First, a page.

By Geoffrey Riddle
Kim Bailey believes that the Dublin Racing Festival will in time lure British trainers over to Ireland and will be a key focus for soft ground horses in place of the Cheltenham Festival.
The inaugural two-day Dublin Racing Festival opens on Saturday week and features seven Grade One races and boasts €1.5million in prize-money.
The BHP Insurance Irish Champion Hurdle opens the first day, while the Unibet Irish Gold Cup is the cornerstone of the second day and none of the races across the meeting will be run for less than £75,000. A bonus for punters is that all 15 races are 48-hour declarations.
Despite the money and prestige on offer the meeting has seen little uptake with British trainers.
There are just eight British entries and reigning Champion Hurdler Buveur D’Air has the Contenders Hurdle at Sandown as a more likely option.
The going at the Cheltenham Festival is rarely soft or heavy, however, and Bailey sees the new Festival as a perfect target for horses who relish soft ground such as his First Flow, who successfully ploughed through the Haydock mud on Saturday.
“It is the timing, it is new. Trainers have their pattern where they run their good horses and they need to break that pattern," Bailey told Racing UK’s Luck On Sunday programme.
"It comes in February, a month before the Festival so if you have a hard race you have to travel back and forwards.
“I think you will end up coming to this Festival in years to come trained for it, rather than going to Cheltenham.
“I think you’ll find horses that like soft ground will be trained to go to Ireland for this meeting.
“You take that horse of mine yesterday – in a year’s time he will be going there rather than Cheltenham. When was the last time it was very heavy ground at Cheltenham?"
He added: "This will always be a difficult year for them [Leopardstown]. I think in a year's time when people have seen what the races looks like, how the two days come out, what wins it and how those horses go on for the rest of the season - I think that will make a big difference.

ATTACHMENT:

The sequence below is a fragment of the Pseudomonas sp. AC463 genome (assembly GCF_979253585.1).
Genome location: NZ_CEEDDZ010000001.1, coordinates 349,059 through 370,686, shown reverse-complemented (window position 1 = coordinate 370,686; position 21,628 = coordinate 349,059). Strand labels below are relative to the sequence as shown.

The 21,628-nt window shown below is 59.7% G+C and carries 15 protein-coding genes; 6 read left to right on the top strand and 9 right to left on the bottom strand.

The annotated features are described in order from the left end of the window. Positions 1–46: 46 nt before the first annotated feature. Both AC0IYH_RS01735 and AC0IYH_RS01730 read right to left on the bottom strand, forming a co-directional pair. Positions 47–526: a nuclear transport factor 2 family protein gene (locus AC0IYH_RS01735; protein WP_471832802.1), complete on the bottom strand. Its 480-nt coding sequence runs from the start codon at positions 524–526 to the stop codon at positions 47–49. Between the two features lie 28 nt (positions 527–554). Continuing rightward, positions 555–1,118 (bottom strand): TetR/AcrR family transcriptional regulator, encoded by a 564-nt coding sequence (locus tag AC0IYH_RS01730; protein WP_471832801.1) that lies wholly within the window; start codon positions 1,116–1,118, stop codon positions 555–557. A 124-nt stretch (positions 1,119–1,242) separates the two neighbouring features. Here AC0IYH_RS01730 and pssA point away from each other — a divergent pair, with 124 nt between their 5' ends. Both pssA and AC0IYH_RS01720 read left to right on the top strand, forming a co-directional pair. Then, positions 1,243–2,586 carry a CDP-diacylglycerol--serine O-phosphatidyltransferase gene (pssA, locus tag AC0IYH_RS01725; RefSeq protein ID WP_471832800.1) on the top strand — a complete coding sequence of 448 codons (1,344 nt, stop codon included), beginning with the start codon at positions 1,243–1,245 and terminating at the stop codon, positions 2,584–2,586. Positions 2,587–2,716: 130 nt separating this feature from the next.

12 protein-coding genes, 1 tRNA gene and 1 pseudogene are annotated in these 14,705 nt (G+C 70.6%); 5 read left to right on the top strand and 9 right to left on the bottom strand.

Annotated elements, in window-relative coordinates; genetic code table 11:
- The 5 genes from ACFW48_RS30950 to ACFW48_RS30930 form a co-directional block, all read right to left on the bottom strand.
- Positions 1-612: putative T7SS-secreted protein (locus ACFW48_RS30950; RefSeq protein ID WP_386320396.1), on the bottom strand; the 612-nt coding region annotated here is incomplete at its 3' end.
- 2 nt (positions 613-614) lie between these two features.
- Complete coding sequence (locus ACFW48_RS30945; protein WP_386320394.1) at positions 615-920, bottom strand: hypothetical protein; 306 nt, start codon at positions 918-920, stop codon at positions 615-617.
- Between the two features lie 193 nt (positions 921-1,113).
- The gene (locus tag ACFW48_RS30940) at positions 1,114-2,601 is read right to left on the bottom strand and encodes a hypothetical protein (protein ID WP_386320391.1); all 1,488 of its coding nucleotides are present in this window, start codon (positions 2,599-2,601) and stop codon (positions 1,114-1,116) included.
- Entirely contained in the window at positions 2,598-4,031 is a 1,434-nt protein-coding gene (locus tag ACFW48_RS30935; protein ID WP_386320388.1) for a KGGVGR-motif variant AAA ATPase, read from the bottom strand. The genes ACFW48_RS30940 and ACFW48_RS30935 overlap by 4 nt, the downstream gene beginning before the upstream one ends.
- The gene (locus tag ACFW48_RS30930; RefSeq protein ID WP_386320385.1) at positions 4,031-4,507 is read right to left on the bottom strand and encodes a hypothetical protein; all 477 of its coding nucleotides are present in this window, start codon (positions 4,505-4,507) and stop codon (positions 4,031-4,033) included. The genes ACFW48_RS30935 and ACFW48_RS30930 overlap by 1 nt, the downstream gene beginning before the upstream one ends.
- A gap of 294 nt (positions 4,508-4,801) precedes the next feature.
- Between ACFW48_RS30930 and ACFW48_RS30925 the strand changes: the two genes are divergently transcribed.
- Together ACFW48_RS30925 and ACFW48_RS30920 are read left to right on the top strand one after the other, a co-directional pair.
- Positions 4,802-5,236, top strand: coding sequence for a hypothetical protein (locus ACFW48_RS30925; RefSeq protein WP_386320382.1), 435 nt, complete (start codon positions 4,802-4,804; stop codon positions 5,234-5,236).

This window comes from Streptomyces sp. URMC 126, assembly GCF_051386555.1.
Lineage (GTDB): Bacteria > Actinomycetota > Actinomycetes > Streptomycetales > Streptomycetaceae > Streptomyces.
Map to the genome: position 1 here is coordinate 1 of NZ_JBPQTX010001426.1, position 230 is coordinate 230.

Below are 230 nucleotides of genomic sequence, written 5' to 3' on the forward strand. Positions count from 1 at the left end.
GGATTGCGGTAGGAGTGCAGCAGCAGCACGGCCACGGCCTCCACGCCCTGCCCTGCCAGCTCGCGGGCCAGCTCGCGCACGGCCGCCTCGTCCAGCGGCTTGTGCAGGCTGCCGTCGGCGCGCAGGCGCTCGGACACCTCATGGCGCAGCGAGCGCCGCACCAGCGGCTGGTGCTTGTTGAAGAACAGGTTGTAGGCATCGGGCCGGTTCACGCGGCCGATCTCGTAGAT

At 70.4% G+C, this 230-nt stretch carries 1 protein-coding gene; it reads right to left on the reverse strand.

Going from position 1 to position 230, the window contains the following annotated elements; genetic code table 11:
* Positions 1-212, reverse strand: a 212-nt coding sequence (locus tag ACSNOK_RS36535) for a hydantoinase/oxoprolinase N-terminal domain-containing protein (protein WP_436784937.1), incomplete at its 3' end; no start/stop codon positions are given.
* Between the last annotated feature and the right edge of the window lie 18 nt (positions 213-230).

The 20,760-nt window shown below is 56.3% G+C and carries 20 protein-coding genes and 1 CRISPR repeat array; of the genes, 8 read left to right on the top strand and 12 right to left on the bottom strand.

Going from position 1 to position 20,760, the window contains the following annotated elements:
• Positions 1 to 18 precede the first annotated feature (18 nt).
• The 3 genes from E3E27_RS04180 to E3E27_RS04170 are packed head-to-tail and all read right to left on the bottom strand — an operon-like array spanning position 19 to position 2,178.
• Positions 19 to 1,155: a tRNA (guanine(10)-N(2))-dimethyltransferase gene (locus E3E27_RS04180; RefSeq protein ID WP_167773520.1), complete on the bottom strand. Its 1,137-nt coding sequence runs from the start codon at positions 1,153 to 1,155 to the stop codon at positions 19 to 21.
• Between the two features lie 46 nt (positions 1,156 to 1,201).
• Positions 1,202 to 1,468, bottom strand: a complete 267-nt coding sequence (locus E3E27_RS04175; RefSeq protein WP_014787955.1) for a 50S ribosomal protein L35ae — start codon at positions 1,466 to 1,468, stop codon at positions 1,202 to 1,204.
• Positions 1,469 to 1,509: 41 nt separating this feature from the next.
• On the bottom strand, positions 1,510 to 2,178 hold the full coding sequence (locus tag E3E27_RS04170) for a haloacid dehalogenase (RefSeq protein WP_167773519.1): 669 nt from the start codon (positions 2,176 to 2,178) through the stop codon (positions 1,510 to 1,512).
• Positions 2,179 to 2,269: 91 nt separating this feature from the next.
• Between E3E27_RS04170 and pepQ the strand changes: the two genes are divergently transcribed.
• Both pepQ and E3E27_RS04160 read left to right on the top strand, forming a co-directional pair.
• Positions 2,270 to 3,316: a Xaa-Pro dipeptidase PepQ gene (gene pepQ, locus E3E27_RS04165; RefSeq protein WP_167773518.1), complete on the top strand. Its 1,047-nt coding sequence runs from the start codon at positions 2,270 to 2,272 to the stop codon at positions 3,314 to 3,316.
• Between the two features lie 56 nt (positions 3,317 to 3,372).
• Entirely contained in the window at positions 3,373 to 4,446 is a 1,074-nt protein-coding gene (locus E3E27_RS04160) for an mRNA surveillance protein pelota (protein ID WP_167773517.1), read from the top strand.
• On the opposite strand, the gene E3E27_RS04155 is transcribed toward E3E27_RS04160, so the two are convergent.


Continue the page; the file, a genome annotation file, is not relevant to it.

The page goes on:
“It is an opportunity for those horses to go somewhere specific with a big prize and I think that will work for them but it won’t happen in the first year.”
Pat Keogh, the CEO of Leopardstown, agreed that it will take time for the fledgling meeting to bed down, much as the visionary Irish Champions Weekend which is now a key date in the Flat calendar, has done.
He pointed out that the current strength of Irish racing is another factor, and with 19 of the 28 Cheltenham Festival races featuring an Irish favourite or joint favourite it is easy to agree with him.
“I have spoken to all the top trainers and we have communicated with all the trainers at the Festival,” he said. “They all welcomed it and were all delighted at the level of prize-money.
“It takes time for trainers to change their patterns – they have their own meetings that they are used to aiming at year after year and when a new one comes along it takes a little bit of time for them to change.
"At the moment is Irish racing is really very strong.
"The English trainers have said that they need a really good hors to come over to compete. They are saying they will wait to take the Irish on at Cheltenham.
"These things come in cycles. For quite a number of years there were, relatively speaking, stronger horses in England than in Ireland and the English trainers were coming over here and winning all the big races. At the moment we have the upper hand.
“I have absolutely in no doubt that in time this will be a festival that will be supported by the English trainers.
“Of course I would like to have seen more - there is nothing better than seeing the English and Irish go head-to-head as it adds an extra dimension to it.”
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